A COURT injunction may have held off massive layoffs of district teachers citywide yesterday, but the fight is far from over.

A hearing next Tuesday will determine whether the court will agree with the Philadelphia Federation of Teachers' argument that school-district officials violated the union's collective-bargaining agreement by exempting 200 "Promise Academies" teachers from the layoffs.

Yesterday was the beginning of what district officials called a "very dark week" in the district - layoff letters were issued to 3,024 employees districtwide.

Of those, 1,523 were for teachers, 490 others are Central Office employees.

Although the notices were rescinded by Common Pleas Judge Idee C. Fox, it did little to save thousands of teachers from being publicly humiliated, said Jerry Jordan, president of the PFT, the district's largest union.

He said teachers in at least eight schools were handed notices at the beginning of the school day, and at Overbrook High School, instructors were slipped layoff letters in the middle of their classes and in front of their students.

Jordan said he'd never witnessed such disregard for employees.

"The way they decided to go about it is not at all showing any kind of respect," he said. "It was a poorly thought-out way to lay off people."

A message left with the district's human-resources chief, Estelle Matthews, was not returned. A school-district spokesman declined to comment on the injunction, citing the ongoing case.

In its quest to close a $629 million deficit from its $2.7 billion budget, the district has given its five unions until June 30 to make concessions or risk having their contracts canceled, a move union officials say they will also oppose.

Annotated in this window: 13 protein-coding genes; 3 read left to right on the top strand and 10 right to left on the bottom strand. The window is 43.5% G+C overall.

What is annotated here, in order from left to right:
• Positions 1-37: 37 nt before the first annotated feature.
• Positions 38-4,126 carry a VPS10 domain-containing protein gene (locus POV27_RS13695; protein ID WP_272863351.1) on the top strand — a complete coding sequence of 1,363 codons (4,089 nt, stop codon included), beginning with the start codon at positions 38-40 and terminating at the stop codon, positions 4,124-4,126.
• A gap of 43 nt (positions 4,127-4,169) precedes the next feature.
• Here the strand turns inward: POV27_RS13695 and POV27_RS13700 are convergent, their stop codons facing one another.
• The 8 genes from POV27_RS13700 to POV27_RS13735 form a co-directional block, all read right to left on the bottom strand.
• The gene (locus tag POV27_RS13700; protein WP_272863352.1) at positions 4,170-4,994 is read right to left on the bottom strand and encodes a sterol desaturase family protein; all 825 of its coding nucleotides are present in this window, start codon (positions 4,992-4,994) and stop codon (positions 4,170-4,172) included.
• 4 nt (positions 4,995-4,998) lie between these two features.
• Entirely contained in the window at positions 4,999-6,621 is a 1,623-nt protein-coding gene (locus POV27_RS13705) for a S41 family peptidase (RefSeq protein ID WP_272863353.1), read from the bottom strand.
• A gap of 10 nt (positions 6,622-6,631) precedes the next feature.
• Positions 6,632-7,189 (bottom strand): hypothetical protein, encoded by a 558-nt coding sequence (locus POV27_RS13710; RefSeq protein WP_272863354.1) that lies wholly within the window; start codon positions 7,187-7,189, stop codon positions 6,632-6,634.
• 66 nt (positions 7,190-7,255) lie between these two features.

The interim budget approved by the School Reform Commission called for $75 million in savings from reopening contracts.

Meanwhile, in University City yesterday to address the first class of graduates at Boys' Latin Charter School, Gov. Corbett said that state legislators are meeting to find ways to restore funding initially cut in his austere March budget proposal.

"We're still in early stages of discussion as to what the final product will be," Corbett said of the budget, a version of which has passed the House and is awaiting approval in the Senate.

"The difficult part is that we don't have the money right now," Corbett said after speaking to more than 80 Boys' Latin graduates at the University of Pennsylvania.

Also on top of his agenda, Corbett said, are plans to "soon" name a nominee to fill the seat vacated by David Girard-diCarlo on the SRC. He left his seat in February.

The other appointee will be named in January, when Denise McGregor-Armbrister's term ends.